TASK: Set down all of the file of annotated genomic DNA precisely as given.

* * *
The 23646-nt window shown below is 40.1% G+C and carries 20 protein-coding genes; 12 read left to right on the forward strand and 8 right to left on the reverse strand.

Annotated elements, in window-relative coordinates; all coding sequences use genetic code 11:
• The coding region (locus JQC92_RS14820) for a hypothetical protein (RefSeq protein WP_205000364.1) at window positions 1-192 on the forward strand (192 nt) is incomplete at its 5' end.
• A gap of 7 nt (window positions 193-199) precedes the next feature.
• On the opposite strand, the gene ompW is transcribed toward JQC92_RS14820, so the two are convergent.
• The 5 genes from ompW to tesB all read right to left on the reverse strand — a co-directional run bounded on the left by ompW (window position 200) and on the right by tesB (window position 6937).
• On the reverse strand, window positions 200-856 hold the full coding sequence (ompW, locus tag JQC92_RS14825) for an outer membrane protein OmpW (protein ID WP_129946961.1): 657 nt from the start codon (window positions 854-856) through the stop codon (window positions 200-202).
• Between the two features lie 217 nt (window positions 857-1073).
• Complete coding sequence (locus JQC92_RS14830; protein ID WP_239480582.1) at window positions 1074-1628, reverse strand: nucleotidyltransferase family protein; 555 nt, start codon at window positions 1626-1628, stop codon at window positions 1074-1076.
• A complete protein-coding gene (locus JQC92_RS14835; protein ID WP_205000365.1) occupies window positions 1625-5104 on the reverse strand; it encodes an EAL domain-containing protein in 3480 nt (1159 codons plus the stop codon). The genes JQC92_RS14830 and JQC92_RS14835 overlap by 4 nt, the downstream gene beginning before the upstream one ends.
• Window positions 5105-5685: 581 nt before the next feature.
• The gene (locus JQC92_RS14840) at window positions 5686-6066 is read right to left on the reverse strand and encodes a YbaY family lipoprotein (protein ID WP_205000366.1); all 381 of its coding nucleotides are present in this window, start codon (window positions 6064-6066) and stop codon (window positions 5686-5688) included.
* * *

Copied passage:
The 23646-nt window shown below is 40.1% G+C and carries 20 protein-coding genes; 12 read left to right on the forward strand and 8 right to left on the reverse strand.

Annotated elements, in window-relative coordinates; all coding sequences use genetic code 11:
• The coding region (locus JQC92_RS14820) for a hypothetical protein (RefSeq protein WP_205000364.1) at window positions 1-192 on the forward strand (192 nt) is incomplete at its 5' end.
• A gap of 7 nt (window positions 193-199) precedes the next feature.
• On the opposite strand, the gene ompW is transcribed toward JQC92_RS14820, so the two are convergent.
• The 5 genes from ompW to tesB all read right to left on the reverse strand — a co-directional run bounded on the left by ompW (window position 200) and on the right by tesB (window position 6937).
• On the reverse strand, window positions 200-856 hold the full coding sequence (ompW, locus tag JQC92_RS14825) for an outer membrane protein OmpW (protein ID WP_129946961.1): 657 nt from the start codon (window positions 854-856) through the stop codon (window positions 200-202).
• Between the two features lie 217 nt (window positions 857-1073).
• Complete coding sequence (locus JQC92_RS14830; protein ID WP_239480582.1) at window positions 1074-1628, reverse strand: nucleotidyltransferase family protein; 555 nt, start codon at window positions 1626-1628, stop codon at window positions 1074-1076.
• A complete protein-coding gene (locus JQC92_RS14835; protein ID WP_205000365.1) occupies window positions 1625-5104 on the reverse strand; it encodes an EAL domain-containing protein in 3480 nt (1159 codons plus the stop codon). The genes JQC92_RS14830 and JQC92_RS14835 overlap by 4 nt, the downstream gene beginning before the upstream one ends.
• Window positions 5105-5685: 581 nt before the next feature.
• The gene (locus JQC92_RS14840) at window positions 5686-6066 is read right to left on the reverse strand and encodes a YbaY family lipoprotein (protein ID WP_205000366.1); all 381 of its coding nucleotides are present in this window, start codon (window positions 6064-6066) and stop codon (window positions 5686-5688) included.